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Improved Mammal Reference Genome to Help ID Genetic Variations

Researchers now have a more complete picture of the rhesus macaque DNA sequence.

As a species of Old World monkey, rhesus macaques has an extensive history in medical and scientific research. Even preceding humans to space, rhesus antigens they carry in their blood have enabled doctors to distinguish the different human blood groups, and now, researchers at Baylor's Human Genome Sequencing Center have created a new framework to study with a genome sequencing project.

The research was published in the journal Science.

An accurate picture of the DNA Sequence

The rhesus macaque reference genome assembly was first created in 2007. By combining several advanced technologies, the researchers were able to substantially improve the 2007 assembly and provide a more complete picture of the rhesus macaque DNA sequence. 

Dr. Jeffrey Rogers, one of the corresponding authors of the study, stated, "This is a major step forward in the amount of information we have about genetic variation in the rhesus macaque."

"We have actually identified thousands of new mutations in the population of research animals. Now colleagues all over the country who are investigating various aspects of health and disease using rhesus macaques can begin to make use of that information."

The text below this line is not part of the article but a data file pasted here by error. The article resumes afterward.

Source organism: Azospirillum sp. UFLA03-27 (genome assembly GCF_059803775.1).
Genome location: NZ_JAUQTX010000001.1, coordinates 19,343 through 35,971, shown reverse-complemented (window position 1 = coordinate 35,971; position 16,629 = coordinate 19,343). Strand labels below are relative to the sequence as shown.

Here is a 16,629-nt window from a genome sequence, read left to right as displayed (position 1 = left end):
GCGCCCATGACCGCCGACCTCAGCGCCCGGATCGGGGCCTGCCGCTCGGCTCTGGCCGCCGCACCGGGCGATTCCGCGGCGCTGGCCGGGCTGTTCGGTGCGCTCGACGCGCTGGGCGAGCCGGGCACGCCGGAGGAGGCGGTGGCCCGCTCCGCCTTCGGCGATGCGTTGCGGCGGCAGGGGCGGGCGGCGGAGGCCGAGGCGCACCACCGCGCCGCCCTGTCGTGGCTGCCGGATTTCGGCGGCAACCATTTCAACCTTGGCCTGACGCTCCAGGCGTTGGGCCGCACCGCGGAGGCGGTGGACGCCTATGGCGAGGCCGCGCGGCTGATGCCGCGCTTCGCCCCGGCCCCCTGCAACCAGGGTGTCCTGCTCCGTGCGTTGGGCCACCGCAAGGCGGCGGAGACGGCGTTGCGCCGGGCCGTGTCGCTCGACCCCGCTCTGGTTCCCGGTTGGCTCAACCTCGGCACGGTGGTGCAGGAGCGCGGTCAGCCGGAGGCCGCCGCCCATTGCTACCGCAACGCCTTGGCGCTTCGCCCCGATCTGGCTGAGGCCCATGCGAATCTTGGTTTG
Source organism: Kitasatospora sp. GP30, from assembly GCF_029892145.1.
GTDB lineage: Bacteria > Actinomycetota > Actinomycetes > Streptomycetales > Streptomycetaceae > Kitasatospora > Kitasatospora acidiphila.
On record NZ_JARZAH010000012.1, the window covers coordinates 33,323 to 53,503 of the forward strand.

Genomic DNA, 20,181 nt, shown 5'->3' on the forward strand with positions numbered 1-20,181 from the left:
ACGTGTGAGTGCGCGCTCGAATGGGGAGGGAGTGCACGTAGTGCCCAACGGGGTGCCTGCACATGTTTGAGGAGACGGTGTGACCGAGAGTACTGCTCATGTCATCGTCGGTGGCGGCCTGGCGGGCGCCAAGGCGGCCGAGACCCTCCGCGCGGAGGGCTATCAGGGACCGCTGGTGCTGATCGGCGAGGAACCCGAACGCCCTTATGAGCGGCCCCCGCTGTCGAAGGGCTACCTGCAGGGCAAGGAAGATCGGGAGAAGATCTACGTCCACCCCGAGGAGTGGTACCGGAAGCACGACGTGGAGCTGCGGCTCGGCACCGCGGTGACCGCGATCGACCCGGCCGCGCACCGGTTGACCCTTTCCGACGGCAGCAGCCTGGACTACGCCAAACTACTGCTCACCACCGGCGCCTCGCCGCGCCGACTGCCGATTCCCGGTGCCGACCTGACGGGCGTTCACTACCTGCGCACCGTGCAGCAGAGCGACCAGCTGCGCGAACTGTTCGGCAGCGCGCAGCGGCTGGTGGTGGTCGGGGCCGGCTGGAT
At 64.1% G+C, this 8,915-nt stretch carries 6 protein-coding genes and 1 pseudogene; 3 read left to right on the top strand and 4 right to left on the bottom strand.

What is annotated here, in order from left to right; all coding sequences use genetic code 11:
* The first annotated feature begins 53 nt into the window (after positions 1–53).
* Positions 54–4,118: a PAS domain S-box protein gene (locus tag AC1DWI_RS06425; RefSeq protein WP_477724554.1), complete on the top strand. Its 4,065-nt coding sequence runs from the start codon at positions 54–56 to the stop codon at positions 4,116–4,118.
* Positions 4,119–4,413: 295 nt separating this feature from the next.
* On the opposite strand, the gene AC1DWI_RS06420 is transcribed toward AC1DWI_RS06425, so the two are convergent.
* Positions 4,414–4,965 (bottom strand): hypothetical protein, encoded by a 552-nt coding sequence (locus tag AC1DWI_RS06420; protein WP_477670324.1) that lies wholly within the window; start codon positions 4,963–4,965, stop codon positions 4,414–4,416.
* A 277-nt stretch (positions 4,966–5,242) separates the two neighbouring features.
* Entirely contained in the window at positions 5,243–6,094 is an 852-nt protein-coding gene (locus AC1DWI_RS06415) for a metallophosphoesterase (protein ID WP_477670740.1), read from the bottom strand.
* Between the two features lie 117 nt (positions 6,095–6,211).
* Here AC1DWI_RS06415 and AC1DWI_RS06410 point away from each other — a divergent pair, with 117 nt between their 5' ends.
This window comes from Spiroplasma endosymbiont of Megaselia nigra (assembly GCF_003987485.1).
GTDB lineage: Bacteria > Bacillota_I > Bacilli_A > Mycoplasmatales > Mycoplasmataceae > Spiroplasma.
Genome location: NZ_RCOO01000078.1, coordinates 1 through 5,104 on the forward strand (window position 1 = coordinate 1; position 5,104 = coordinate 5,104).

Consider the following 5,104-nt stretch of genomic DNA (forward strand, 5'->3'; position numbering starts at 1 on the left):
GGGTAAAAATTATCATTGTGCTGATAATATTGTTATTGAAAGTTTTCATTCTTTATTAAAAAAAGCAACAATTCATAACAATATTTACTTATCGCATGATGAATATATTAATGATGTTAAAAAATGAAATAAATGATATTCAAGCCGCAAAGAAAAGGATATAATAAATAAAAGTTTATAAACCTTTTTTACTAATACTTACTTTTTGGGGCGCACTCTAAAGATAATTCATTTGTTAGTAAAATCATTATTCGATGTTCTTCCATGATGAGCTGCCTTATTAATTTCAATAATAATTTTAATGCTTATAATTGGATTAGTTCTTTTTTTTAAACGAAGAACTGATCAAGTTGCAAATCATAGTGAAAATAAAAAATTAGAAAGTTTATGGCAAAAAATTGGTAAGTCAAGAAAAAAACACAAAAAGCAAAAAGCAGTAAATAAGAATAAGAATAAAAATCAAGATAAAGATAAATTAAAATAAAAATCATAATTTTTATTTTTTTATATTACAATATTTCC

More than 85 million genetic variants

By sequencing the genomes of 853 rhesus macaque from all around the world and comparing them to the new reference genome, the researchers were able to see that rhesus macaque have more genetic variants, more than 85 million genetic variants, per individual than humans.

Researchers now have the "largest database of genetic variation for any one nonhuman primate species to date." Moreover, they were able to find several damaging mutations in genes known to cause genetic disorders in humans, including autism and several others.

SEE ALSO: SCIENTISTS GROW BIGGER MONKEY BRAINS USING HUMAN GENES, REPLICATING EVOLUTION

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"We can find naturally occurring models of genetic disorders by surveying the rhesus macaque population," Rogers said. "We will find animals that naturally carry interesting and useful genetic mutations that can help us understand genetic variation and susceptibility to disease in humans.

"Rhesus macaques are also widely studied by primatologists and evolutionary biologists, so this new reference genome will also provide new insight into the evolution of the nonhuman primate and human genomes."

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